In a world that seems to be constantly dogged with the problem of war, the last thing that anyone wants to hear about is another one! And at Christmas time perhaps more than any other time we long for a world at peace.

The Christmas story (that is, of Jesus born as a baby in manger) is traditionally presented to us as a world away from war and trouble. It is kind of the antidote to the aggression we see in the world around us – a peaceful haven untroubled by the angry world. Some of the carols even tell us (wrongly) that “no crying he makes”.

Unfortunately, that is not how it ever was. Jesus was born into a world of trouble. In his early years, possibly before he could walk, his parents whisked him to Egypt to escape the violent Herod who killed all the young boys in Bethlehem in order to get rid of Jesus. Fortunately he failed in killing Jesus, but there was a tragic human loss for many families all the same. Where now the serene nativity scene?

Christmas. An invasion?

And there is another way of looking at the coming of Jesus. In one sense, his arrival itself was an invasion. Not the arrival of an army, not an aggressive dictator bent on destruction and power. But nonetheless it was the arrival of a child, who as a man (and we often forget the man in favour of the baby) would challenge humanity to the core. Here was a man who could not be faulted, even by his enemies. His life oozed out a different kind of quality to the rest of us. And his words called everyone to turn back to God. He lovingly told all he spoke to that they were rebels to God. That they needed to be ransomed, their debt to God needed to be paid. And yet who could pay it?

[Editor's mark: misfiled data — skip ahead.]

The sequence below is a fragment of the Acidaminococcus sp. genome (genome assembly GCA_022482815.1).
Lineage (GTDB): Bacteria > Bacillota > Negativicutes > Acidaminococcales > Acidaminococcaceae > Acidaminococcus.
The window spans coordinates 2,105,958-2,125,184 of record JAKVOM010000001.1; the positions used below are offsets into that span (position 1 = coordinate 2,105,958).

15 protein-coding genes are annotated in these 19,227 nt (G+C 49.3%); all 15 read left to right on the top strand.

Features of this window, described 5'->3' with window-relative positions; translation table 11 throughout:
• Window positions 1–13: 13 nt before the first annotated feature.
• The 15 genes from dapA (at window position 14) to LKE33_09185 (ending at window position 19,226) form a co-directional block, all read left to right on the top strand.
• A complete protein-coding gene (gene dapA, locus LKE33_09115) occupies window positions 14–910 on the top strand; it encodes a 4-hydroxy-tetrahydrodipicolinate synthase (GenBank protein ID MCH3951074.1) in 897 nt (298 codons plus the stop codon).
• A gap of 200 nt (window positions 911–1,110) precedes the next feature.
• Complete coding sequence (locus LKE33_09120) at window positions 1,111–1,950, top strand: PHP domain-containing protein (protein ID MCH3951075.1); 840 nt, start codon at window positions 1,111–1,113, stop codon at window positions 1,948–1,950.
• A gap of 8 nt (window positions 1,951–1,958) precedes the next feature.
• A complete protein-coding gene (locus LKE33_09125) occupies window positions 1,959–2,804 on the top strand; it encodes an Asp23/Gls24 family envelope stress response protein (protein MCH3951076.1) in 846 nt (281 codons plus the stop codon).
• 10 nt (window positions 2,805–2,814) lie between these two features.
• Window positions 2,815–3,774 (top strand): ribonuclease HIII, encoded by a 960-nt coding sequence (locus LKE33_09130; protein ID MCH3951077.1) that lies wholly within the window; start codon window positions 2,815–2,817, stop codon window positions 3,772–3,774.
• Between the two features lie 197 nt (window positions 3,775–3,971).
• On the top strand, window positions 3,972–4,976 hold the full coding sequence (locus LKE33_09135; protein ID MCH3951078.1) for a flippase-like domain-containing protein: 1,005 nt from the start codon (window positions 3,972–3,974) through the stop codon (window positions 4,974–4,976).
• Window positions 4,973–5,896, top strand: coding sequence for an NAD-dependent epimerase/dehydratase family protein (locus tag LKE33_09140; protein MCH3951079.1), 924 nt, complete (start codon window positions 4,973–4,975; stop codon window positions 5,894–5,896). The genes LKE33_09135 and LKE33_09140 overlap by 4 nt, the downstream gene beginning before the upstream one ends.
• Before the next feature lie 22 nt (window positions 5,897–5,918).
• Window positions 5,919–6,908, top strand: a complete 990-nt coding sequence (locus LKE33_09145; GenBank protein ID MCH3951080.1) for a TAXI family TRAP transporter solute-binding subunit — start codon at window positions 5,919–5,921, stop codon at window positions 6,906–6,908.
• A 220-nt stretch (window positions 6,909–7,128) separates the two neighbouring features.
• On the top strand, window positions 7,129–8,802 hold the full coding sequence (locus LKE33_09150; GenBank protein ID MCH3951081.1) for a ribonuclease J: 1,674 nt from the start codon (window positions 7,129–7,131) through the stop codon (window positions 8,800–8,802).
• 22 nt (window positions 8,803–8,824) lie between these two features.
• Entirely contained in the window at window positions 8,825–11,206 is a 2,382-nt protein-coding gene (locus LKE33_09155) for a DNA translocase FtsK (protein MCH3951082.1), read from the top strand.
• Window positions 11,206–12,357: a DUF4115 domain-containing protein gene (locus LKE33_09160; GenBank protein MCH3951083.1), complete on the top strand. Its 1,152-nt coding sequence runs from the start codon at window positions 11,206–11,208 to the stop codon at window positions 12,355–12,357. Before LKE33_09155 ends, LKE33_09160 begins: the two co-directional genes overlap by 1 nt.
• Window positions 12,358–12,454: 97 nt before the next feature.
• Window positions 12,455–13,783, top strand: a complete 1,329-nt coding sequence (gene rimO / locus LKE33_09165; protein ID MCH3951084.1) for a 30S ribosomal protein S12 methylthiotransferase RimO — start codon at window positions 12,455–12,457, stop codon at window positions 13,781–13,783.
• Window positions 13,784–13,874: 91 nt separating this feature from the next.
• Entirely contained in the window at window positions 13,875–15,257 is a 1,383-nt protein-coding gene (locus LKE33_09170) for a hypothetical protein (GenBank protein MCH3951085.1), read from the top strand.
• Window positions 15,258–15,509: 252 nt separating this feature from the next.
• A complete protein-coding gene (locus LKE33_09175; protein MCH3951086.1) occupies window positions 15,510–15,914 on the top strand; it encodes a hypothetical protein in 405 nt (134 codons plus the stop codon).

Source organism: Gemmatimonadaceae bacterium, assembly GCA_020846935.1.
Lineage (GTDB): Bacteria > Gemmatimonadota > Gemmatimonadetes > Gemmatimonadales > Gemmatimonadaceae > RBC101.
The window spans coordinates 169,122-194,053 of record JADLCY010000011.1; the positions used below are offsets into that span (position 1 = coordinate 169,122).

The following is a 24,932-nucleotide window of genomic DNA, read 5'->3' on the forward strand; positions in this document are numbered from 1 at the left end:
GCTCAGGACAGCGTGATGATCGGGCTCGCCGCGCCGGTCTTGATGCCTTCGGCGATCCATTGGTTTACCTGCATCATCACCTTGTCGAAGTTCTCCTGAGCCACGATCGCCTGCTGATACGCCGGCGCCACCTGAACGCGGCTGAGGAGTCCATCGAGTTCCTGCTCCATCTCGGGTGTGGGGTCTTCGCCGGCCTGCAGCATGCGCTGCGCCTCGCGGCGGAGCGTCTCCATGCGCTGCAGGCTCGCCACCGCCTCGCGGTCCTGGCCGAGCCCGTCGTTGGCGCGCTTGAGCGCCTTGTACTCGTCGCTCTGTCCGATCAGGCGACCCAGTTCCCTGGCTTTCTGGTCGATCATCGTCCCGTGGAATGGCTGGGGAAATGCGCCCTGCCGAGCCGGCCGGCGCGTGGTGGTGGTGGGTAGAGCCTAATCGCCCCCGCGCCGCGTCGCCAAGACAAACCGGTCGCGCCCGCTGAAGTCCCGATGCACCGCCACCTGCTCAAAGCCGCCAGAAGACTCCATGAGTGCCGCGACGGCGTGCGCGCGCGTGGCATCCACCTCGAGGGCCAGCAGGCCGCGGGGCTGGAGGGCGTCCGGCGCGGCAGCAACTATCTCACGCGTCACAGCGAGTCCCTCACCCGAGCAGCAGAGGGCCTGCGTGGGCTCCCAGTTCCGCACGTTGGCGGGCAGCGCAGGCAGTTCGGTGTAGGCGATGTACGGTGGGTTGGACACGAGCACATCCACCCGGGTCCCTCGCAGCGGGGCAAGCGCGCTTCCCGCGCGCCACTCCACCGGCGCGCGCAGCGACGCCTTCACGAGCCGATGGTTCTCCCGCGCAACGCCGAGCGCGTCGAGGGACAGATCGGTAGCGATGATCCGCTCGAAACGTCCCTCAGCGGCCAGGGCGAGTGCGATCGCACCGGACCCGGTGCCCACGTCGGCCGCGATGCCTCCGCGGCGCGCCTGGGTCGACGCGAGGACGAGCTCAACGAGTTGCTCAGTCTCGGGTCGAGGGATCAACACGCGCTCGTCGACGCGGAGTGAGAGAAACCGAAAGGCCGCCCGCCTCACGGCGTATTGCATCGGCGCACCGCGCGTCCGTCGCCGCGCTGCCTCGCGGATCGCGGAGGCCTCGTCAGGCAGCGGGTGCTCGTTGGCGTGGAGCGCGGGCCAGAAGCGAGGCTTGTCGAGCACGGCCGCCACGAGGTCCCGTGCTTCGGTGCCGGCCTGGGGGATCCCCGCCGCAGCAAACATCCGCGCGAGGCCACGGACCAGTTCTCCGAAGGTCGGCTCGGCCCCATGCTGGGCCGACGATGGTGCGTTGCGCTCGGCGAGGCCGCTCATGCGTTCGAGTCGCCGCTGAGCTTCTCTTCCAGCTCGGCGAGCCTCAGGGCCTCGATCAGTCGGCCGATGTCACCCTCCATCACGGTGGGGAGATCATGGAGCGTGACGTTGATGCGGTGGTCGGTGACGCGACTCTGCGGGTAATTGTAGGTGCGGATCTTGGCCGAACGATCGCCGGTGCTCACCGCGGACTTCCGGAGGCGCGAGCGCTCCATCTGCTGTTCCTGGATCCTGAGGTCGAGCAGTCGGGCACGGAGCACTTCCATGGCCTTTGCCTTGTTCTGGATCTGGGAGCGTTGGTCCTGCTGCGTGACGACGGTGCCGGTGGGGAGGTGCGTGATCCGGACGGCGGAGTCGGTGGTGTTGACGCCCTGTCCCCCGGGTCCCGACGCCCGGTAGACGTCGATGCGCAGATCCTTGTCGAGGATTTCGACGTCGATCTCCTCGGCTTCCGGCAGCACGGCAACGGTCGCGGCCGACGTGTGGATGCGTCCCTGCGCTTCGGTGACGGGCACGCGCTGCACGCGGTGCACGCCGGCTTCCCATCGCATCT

The challenge remains. A life once lived on earth cannot be erased. It can perhaps be forgotten. But somehow the life of Jesus in all its glory has never been forgotten. Perhaps it cannot be forgotten?

And then there is his death. A violent and undeserved death. Perhaps the clearest proof that Jesus did not live a life of serenity, and that he never intended that. But a death which claimed to be unlike any other. A death for us. That payment we could never pay. Could this be true? Do I really need that?

You see, in a way, Jesus birth is an invasion. The arrival on our shores of a man whose own life and words cut through our own – challenge and provoke us.

Invasion that brings peace?

But not all invasions are bad things. What about when that invasion is of a force which has come to liberate? Although there will still be turmoil and loss this invasion will ultimately bring peace.

And although Jesus in a sense invades our history and longs to invade our lives – your life too – he does so in order to bring peace. He comes to liberate. True and deep lasting peace with God. There may be turmoil and change, even loss, along the way. But the ultimate destination is knowing that through Jesus – his life and death – our loving Father God has fought to bring us back home to himself.

For that, an invasion is surely welcome?

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